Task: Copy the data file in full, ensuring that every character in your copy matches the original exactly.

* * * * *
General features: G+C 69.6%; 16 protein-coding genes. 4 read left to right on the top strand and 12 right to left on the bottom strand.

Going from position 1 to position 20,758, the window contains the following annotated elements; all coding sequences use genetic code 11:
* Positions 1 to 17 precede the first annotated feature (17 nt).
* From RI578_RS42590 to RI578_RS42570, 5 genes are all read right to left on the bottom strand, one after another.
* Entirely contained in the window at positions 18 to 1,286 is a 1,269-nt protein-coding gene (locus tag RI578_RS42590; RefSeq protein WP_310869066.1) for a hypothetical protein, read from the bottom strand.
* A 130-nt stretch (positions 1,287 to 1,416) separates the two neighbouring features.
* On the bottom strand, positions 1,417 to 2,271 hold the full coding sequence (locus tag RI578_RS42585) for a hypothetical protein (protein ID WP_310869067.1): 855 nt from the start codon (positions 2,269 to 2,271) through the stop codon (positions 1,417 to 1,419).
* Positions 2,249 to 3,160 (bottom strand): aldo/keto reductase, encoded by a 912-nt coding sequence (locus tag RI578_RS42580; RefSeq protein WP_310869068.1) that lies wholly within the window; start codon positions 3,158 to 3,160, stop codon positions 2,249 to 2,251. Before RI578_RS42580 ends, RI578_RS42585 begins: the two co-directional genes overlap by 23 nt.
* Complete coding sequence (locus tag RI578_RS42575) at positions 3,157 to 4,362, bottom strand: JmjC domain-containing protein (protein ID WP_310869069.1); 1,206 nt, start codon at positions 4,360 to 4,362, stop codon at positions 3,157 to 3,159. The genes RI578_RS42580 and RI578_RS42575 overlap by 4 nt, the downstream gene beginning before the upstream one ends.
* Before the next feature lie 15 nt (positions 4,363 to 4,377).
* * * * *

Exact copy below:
General features: G+C 69.6%; 16 protein-coding genes. 4 read left to right on the top strand and 12 right to left on the bottom strand.

Going from position 1 to position 20,758, the window contains the following annotated elements; all coding sequences use genetic code 11:
* Positions 1 to 17 precede the first annotated feature (17 nt).
* From RI578_RS42590 to RI578_RS42570, 5 genes are all read right to left on the bottom strand, one after another.
* Entirely contained in the window at positions 18 to 1,286 is a 1,269-nt protein-coding gene (locus tag RI578_RS42590; RefSeq protein WP_310869066.1) for a hypothetical protein, read from the bottom strand.
* A 130-nt stretch (positions 1,287 to 1,416) separates the two neighbouring features.
* On the bottom strand, positions 1,417 to 2,271 hold the full coding sequence (locus tag RI578_RS42585) for a hypothetical protein (protein ID WP_310869067.1): 855 nt from the start codon (positions 2,269 to 2,271) through the stop codon (positions 1,417 to 1,419).
* Positions 2,249 to 3,160 (bottom strand): aldo/keto reductase, encoded by a 912-nt coding sequence (locus tag RI578_RS42580; RefSeq protein WP_310869068.1) that lies wholly within the window; start codon positions 3,158 to 3,160, stop codon positions 2,249 to 2,251. Before RI578_RS42580 ends, RI578_RS42585 begins: the two co-directional genes overlap by 23 nt.
* Complete coding sequence (locus tag RI578_RS42575) at positions 3,157 to 4,362, bottom strand: JmjC domain-containing protein (protein ID WP_310869069.1); 1,206 nt, start codon at positions 4,360 to 4,362, stop codon at positions 3,157 to 3,159. The genes RI578_RS42580 and RI578_RS42575 overlap by 4 nt, the downstream gene beginning before the upstream one ends.
* Before the next feature lie 15 nt (positions 4,363 to 4,377).